Indeed, a fairer summation of the Blackmer report is that there's no way to tell whether the PDC is doing a good job, because the agency has poorly defined goals and doesn't keep the information necessary to determine whether it's succeeding at whatever it's supposed to be doing. What data the auditor's office dug up on its own reveals mixed results, and some of the records that the PDC shows around are less than candid.

There's enough interesting material in the report that concerned readers ought to read the original document and see for themselves. It's here. Don't let the number of pages scare you -- there's a lot of white space in there. I'm going to post some more entries on various aspects of the report over the next week or so, and I invite readers to help me steer the additional discussion.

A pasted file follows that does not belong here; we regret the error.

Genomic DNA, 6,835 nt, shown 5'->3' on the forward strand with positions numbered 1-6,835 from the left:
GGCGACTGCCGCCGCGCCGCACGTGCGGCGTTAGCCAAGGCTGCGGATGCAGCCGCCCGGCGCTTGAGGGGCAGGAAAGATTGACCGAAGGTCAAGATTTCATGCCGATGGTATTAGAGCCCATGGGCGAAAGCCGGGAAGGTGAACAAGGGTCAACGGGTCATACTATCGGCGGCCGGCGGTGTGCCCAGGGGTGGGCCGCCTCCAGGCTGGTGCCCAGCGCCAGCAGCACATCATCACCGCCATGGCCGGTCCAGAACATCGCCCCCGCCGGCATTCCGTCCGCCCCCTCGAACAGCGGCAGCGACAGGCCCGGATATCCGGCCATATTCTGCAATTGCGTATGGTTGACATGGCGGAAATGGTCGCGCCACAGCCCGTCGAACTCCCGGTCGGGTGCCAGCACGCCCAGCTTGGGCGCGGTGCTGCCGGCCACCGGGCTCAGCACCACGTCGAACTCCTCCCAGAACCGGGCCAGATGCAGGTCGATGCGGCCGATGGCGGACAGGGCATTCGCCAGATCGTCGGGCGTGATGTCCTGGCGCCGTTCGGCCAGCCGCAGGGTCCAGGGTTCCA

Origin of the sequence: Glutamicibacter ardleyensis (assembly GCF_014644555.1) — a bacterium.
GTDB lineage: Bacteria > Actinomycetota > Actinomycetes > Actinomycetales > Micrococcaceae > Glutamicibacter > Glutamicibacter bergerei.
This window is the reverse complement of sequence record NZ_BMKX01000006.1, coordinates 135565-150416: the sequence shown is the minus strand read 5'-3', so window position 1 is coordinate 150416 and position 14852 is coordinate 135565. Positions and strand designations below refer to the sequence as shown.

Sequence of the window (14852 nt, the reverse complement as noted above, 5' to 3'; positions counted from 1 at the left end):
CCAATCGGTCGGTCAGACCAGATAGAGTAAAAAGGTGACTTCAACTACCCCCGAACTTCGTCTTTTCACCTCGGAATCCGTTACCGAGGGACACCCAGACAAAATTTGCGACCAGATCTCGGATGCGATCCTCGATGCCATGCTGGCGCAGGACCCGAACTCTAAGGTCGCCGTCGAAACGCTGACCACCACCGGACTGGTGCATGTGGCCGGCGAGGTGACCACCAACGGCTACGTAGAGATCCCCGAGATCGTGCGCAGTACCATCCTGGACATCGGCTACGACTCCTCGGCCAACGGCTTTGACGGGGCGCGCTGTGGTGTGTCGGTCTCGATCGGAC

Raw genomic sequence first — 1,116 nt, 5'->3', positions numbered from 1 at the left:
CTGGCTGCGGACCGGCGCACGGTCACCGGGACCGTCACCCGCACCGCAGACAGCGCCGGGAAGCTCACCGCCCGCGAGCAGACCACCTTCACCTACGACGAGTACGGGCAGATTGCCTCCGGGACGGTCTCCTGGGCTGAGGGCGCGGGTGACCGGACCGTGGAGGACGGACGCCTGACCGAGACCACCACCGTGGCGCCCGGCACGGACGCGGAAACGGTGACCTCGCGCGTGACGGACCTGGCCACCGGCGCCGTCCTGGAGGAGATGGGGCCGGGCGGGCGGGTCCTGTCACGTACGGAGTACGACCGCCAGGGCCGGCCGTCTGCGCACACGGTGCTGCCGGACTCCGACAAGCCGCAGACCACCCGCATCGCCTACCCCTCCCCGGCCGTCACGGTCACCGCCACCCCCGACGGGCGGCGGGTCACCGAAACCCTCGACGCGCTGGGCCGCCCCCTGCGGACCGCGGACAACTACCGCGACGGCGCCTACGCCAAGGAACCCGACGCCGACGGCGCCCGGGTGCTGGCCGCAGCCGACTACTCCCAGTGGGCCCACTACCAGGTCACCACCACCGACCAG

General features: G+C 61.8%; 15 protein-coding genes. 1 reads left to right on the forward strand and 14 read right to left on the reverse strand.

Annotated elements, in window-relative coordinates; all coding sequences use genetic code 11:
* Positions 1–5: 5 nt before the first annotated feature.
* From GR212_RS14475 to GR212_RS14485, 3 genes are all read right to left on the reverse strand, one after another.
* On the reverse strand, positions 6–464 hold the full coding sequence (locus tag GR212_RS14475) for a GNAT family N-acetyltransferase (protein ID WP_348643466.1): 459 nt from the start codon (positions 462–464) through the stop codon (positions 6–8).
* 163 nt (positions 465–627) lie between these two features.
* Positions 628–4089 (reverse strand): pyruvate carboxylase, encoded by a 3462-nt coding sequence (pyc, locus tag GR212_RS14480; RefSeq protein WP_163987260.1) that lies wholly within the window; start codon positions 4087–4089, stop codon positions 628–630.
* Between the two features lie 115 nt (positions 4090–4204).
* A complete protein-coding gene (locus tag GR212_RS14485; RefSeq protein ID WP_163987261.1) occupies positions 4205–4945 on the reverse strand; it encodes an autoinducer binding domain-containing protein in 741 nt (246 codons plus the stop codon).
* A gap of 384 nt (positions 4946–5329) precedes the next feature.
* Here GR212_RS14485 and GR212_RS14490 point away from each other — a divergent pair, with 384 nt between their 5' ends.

Before leaving the study for now, however, just one additional observation is in order. The Blackmer report spills most of its ink on the end results of urban renewal, but it never mentions the opportunity costs of the many hundreds of millions of dollars that ordinary Portland taxpayers have been forced to throw at urban renewal over the years. Remember, more than 19 cents of every property tax dollar the City of Portland collects, from every taxpayer in town, goes to pay for "urban renewal." If the PDC weren't blowing that money by way of its $200 million annual budget (estimated spending for this fiscal year was actually $248 million -- a 167 percent increase over just four years), what else would the money be available for? Expressed another way, how badly does "urban renewal" drain needed funds away from core government functions?